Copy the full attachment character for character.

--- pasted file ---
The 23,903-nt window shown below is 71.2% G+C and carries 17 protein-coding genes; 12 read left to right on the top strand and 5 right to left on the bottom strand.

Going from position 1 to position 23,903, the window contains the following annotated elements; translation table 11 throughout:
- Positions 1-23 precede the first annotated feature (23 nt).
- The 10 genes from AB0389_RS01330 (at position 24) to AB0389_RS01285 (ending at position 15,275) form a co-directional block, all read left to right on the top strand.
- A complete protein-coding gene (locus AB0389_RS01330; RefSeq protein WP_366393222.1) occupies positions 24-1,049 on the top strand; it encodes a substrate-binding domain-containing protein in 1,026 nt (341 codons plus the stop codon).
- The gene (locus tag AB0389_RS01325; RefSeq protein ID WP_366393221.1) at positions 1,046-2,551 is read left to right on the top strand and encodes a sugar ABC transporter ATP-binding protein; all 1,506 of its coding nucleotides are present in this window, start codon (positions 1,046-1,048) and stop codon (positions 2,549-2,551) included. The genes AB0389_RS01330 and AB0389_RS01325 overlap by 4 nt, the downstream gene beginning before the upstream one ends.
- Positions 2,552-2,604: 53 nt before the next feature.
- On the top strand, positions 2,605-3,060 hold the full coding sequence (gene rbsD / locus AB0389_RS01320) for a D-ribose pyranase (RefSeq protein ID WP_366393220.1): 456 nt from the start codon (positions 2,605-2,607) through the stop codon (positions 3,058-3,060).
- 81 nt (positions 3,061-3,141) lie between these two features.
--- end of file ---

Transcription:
The 23,903-nt window shown below is 71.2% G+C and carries 17 protein-coding genes; 12 read left to right on the top strand and 5 right to left on the bottom strand.

Going from position 1 to position 23,903, the window contains the following annotated elements; translation table 11 throughout:
- Positions 1-23 precede the first annotated feature (23 nt).
- The 10 genes from AB0389_RS01330 (at position 24) to AB0389_RS01285 (ending at position 15,275) form a co-directional block, all read left to right on the top strand.
- A complete protein-coding gene (locus AB0389_RS01330; RefSeq protein WP_366393222.1) occupies positions 24-1,049 on the top strand; it encodes a substrate-binding domain-containing protein in 1,026 nt (341 codons plus the stop codon).
- The gene (locus tag AB0389_RS01325; RefSeq protein ID WP_366393221.1) at positions 1,046-2,551 is read left to right on the top strand and encodes a sugar ABC transporter ATP-binding protein; all 1,506 of its coding nucleotides are present in this window, start codon (positions 1,046-1,048) and stop codon (positions 2,549-2,551) included. The genes AB0389_RS01330 and AB0389_RS01325 overlap by 4 nt, the downstream gene beginning before the upstream one ends.
- Positions 2,552-2,604: 53 nt before the next feature.
- On the top strand, positions 2,605-3,060 hold the full coding sequence (gene rbsD / locus AB0389_RS01320) for a D-ribose pyranase (RefSeq protein ID WP_366393220.1): 456 nt from the start codon (positions 2,605-2,607) through the stop codon (positions 3,058-3,060).
- 81 nt (positions 3,061-3,141) lie between these two features.